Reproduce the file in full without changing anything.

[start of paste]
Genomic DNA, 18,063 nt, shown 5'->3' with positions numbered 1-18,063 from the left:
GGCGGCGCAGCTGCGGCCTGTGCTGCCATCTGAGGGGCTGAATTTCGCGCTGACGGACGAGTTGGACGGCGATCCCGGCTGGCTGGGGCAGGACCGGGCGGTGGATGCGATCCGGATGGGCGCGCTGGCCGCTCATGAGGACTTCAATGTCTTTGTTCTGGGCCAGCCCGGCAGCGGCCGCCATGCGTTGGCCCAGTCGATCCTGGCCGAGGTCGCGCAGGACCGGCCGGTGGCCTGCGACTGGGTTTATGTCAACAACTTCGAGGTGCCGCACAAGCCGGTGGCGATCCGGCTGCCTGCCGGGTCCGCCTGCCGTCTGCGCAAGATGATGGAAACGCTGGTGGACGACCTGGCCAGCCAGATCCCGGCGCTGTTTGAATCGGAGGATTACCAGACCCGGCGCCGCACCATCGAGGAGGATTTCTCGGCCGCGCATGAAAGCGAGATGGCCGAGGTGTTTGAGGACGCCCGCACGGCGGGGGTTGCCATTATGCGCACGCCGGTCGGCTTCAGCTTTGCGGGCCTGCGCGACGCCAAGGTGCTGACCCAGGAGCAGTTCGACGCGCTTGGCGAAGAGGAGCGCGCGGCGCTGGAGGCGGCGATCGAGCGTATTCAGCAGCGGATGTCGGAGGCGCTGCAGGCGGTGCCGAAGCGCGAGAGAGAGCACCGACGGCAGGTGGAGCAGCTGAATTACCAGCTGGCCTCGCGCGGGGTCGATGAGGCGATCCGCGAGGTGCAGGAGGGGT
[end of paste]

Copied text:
Genomic DNA, 18,063 nt, shown 5'->3' with positions numbered 1-18,063 from the left:
GGCGGCGCAGCTGCGGCCTGTGCTGCCATCTGAGGGGCTGAATTTCGCGCTGACGGACGAGTTGGACGGCGATCCCGGCTGGCTGGGGCAGGACCGGGCGGTGGATGCGATCCGGATGGGCGCGCTGGCCGCTCATGAGGACTTCAATGTCTTTGTTCTGGGCCAGCCCGGCAGCGGCCGCCATGCGTTGGCCCAGTCGATCCTGGCCGAGGTCGCGCAGGACCGGCCGGTGGCCTGCGACTGGGTTTATGTCAACAACTTCGAGGTGCCGCACAAGCCGGTGGCGATCCGGCTGCCTGCCGGGTCCGCCTGCCGTCTGCGCAAGATGATGGAAACGCTGGTGGACGACCTGGCCAGCCAGATCCCGGCGCTGTTTGAATCGGAGGATTACCAGACCCGGCGCCGCACCATCGAGGAGGATTTCTCGGCCGCGCATGAAAGCGAGATGGCCGAGGTGTTTGAGGACGCCCGCACGGCGGGGGTTGCCATTATGCGCACGCCGGTCGGCTTCAGCTTTGCGGGCCTGCGCGACGCCAAGGTGCTGACCCAGGAGCAGTTCGACGCGCTTGGCGAAGAGGAGCGCGCGGCGCTGGAGGCGGCGATCGAGCGTATTCAGCAGCGGATGTCGGAGGCGCTGCAGGCGGTGCCGAAGCGCGAGAGAGAGCACCGACGGCAGGTGGAGCAGCTGAATTACCAGCTGGCCTCGCGCGGGGTCGATGAGGCGATCCGCGAGGTGCAGGAGGGGT